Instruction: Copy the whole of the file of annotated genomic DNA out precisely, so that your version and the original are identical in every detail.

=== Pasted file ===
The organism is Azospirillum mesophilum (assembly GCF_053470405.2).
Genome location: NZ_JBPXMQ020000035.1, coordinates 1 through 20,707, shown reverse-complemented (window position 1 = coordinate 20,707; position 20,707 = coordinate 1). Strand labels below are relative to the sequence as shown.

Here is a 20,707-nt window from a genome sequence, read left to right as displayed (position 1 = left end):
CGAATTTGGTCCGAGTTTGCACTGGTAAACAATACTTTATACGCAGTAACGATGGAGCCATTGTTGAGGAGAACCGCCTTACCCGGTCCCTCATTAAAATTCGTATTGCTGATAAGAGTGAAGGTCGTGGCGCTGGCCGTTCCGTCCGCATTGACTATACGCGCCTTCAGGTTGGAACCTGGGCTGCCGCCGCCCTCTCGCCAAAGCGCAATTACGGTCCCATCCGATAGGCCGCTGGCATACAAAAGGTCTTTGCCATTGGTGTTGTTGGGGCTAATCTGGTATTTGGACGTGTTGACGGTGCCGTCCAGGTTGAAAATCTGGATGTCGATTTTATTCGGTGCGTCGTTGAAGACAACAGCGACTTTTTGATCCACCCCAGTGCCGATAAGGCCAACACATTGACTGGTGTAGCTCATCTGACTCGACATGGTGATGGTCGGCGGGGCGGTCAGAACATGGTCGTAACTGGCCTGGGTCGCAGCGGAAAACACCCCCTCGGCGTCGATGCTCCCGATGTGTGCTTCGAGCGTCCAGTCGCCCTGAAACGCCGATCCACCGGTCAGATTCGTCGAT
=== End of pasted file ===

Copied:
The organism is Azospirillum mesophilum (assembly GCF_053470405.2).
Genome location: NZ_JBPXMQ020000035.1, coordinates 1 through 20,707, shown reverse-complemented (window position 1 = coordinate 20,707; position 20,707 = coordinate 1). Strand labels below are relative to the sequence as shown.

Here is a 20,707-nt window from a genome sequence, read left to right as displayed (position 1 = left end):
CGAATTTGGTCCGAGTTTGCACTGGTAAACAATACTTTATACGCAGTAACGATGGAGCCATTGTTGAGGAGAACCGCCTTACCCGGTCCCTCATTAAAATTCGTATTGCTGATAAGAGTGAAGGTCGTGGCGCTGGCCGTTCCGTCCGCATTGACTATACGCGCCTTCAGGTTGGAACCTGGGCTGCCGCCGCCCTCTCGCCAAAGCGCAATTACGGTCCCATCCGATAGGCCGCTGGCATACAAAAGGTCTTTGCCATTGGTGTTGTTGGGGCTAATCTGGTATTTGGACGTGTTGACGGTGCCGTCCAGGTTGAAAATCTGGATGTCGATTTTATTCGGTGCGTCGTTGAAGACAACAGCGACTTTTTGATCCACCCCAGTGCCGATAAGGCCAACACATTGACTGGTGTAGCTCATCTGACTCGACATGGTGATGGTCGGCGGGGCGGTCAGAACATGGTCGTAACTGGCCTGGGTCGCAGCGGAAAACACCCCCTCGGCGTCGATGCTCCCGATGTGTGCTTCGAGCGTCCAGTCGCCCTGAAACGCCGATCCACCGGTCAGATTCGTCGAT